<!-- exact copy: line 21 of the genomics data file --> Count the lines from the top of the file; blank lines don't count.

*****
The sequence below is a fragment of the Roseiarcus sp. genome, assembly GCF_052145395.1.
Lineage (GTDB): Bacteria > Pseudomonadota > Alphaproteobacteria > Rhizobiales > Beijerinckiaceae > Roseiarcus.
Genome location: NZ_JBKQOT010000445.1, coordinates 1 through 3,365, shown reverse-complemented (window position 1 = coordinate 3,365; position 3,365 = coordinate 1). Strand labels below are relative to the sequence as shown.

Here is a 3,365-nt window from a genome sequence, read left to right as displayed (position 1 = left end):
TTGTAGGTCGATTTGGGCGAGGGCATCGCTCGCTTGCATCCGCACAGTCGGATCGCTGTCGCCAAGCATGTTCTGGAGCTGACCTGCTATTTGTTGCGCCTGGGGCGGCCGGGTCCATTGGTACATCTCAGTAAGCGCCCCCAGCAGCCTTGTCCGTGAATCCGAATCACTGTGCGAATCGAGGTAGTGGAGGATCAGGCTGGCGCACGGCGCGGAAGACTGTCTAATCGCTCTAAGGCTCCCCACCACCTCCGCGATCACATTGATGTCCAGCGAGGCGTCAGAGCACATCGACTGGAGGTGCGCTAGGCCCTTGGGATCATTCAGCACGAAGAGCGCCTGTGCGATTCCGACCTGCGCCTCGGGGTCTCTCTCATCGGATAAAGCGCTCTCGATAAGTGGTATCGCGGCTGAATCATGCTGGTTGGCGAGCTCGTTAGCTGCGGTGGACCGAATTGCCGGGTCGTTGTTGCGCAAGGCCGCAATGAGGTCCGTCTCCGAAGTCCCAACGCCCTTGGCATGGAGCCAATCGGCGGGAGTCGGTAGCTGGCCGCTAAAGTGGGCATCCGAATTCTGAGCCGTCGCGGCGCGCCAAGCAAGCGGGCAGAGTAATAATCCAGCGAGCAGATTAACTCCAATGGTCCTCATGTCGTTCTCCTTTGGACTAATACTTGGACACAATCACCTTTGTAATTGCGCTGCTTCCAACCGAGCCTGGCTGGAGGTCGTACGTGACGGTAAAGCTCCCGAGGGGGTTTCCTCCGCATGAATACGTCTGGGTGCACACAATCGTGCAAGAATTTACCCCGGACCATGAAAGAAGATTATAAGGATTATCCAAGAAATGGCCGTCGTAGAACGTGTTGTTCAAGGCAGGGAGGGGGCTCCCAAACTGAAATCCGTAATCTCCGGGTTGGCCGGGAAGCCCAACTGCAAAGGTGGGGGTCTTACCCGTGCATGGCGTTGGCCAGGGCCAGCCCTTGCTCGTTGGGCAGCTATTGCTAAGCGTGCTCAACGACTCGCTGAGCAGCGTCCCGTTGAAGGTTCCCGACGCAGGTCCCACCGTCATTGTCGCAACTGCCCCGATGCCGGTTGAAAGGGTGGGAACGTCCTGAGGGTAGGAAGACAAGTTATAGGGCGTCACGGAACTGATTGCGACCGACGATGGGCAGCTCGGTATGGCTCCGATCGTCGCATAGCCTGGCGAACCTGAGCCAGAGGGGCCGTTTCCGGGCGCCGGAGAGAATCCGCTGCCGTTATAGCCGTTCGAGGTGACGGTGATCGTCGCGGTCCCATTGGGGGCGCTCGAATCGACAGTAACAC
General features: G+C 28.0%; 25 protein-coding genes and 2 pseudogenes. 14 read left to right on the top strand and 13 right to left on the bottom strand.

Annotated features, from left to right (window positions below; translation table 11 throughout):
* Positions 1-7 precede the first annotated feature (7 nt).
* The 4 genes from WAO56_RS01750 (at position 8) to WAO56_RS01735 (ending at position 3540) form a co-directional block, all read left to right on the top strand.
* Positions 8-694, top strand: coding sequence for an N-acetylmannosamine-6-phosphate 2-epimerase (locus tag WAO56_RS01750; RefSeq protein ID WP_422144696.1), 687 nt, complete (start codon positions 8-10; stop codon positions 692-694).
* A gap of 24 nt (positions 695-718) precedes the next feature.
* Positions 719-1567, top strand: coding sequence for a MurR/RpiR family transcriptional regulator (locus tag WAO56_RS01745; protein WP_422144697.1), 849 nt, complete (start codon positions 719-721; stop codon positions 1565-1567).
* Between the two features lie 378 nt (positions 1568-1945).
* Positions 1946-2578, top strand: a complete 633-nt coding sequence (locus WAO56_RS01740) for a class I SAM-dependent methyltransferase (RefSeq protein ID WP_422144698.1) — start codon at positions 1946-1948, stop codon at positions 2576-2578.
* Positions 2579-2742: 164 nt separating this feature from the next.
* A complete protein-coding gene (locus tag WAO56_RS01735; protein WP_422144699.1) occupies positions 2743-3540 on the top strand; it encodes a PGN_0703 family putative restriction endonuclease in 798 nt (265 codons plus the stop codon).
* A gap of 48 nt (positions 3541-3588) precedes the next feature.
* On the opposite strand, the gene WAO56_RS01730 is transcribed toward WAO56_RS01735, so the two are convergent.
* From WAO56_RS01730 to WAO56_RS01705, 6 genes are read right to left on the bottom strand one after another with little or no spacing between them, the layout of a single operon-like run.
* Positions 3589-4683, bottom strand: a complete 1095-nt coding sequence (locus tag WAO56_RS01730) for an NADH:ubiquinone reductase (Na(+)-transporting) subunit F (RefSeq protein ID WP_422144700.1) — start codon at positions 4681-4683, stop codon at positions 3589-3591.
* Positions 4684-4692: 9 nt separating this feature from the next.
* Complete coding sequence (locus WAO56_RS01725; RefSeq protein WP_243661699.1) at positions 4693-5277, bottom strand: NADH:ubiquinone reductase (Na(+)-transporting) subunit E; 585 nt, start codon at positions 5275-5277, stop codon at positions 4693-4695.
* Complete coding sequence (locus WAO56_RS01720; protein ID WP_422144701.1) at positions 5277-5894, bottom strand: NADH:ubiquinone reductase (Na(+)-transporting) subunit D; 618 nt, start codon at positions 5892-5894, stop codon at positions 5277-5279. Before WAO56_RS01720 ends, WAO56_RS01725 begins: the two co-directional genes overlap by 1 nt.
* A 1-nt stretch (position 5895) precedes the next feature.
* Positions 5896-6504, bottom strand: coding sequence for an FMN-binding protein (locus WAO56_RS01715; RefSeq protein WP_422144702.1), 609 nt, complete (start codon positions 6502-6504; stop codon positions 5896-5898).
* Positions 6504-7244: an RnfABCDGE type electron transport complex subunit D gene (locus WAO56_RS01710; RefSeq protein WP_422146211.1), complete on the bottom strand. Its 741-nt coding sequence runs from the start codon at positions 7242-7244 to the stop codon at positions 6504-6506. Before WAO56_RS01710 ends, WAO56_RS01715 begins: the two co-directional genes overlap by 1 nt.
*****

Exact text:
* Positions 4684-4692: 9 nt separating this feature from the next.